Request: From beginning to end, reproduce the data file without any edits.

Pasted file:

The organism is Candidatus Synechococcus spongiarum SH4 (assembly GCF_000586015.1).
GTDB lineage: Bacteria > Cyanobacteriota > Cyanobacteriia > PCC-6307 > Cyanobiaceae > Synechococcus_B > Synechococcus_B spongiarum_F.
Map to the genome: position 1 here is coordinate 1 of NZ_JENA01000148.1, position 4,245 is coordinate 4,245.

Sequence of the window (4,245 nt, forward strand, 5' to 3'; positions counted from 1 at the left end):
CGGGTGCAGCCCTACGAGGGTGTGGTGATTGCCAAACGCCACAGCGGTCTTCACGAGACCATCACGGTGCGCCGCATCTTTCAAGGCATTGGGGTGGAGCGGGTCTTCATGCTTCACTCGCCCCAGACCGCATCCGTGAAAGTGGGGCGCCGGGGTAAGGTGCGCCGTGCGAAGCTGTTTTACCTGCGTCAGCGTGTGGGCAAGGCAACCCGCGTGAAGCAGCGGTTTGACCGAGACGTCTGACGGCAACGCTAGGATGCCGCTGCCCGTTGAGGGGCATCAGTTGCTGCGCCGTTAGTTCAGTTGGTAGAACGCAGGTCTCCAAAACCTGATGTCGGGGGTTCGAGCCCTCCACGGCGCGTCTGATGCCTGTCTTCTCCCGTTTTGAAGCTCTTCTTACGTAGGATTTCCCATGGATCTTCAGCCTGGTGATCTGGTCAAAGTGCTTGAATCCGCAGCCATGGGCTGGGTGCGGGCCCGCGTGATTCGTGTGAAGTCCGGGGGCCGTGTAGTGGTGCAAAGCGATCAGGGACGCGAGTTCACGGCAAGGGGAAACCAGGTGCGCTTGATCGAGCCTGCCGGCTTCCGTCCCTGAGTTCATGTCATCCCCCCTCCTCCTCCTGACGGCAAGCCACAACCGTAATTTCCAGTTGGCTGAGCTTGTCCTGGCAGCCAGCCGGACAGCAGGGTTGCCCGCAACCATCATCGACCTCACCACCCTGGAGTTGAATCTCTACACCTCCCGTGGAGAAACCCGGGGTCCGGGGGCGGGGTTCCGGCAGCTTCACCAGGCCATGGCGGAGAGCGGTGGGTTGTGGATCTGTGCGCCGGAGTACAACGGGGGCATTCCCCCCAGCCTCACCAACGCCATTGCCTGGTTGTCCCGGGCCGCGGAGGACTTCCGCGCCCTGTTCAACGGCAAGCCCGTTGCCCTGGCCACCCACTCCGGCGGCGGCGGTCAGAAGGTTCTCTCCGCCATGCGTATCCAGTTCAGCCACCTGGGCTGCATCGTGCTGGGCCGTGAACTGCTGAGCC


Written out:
The organism is Candidatus Synechococcus spongiarum SH4 (assembly GCF_000586015.1).
GTDB lineage: Bacteria > Cyanobacteriota > Cyanobacteriia > PCC-6307 > Cyanobiaceae > Synechococcus_B > Synechococcus_B spongiarum_F.
Map to the genome: position 1 here is coordinate 1 of NZ_JENA01000148.1, position 4,245 is coordinate 4,245.

Sequence of the window (4,245 nt, forward strand, 5' to 3'; positions counted from 1 at the left end):
CGGGTGCAGCCCTACGAGGGTGTGGTGATTGCCAAACGCCACAGCGGTCTTCACGAGACCATCACGGTGCGCCGCATCTTTCAAGGCATTGGGGTGGAGCGGGTCTTCATGCTTCACTCGCCCCAGACCGCATCCGTGAAAGTGGGGCGCCGGGGTAAGGTGCGCCGTGCGAAGCTGTTTTACCTGCGTCAGCGTGTGGGCAAGGCAACCCGCGTGAAGCAGCGGTTTGACCGAGACGTCTGACGGCAACGCTAGGATGCCGCTGCCCGTTGAGGGGCATCAGTTGCTGCGCCGTTAGTTCAGTTGGTAGAACGCAGGTCTCCAAAACCTGATGTCGGGGGTTCGAGCCCTCCACGGCGCGTCTGATGCCTGTCTTCTCCCGTTTTGAAGCTCTTCTTACGTAGGATTTCCCATGGATCTTCAGCCTGGTGATCTGGTCAAAGTGCTTGAATCCGCAGCCATGGGCTGGGTGCGGGCCCGCGTGATTCGTGTGAAGTCCGGGGGCCGTGTAGTGGTGCAAAGCGATCAGGGACGCGAGTTCACGGCAAGGGGAAACCAGGTGCGCTTGATCGAGCCTGCCGGCTTCCGTCCCTGAGTTCATGTCATCCCCCCTCCTCCTCCTGACGGCAAGCCACAACCGTAATTTCCAGTTGGCTGAGCTTGTCCTGGCAGCCAGCCGGACAGCAGGGTTGCCCGCAACCATCATCGACCTCACCACCCTGGAGTTGAATCTCTACACCTCCCGTGGAGAAACCCGGGGTCCGGGGGCGGGGTTCCGGCAGCTTCACCAGGCCATGGCGGAGAGCGGTGGGTTGTGGATCTGTGCGCCGGAGTACAACGGGGGCATTCCCCCCAGCCTCACCAACGCCATTGCCTGGTTGTCCCGGGCCGCGGAGGACTTCCGCGCCCTGTTCAACGGCAAGCCCGTTGCCCTGGCCACCCACTCCGGCGGCGGCGGTCAGAAGGTTCTCTCCGCCATGCGTATCCAGTTCAGCCACCTGGGCTGCATCGTGCTGGGCCGTGAACTGCTGAGCC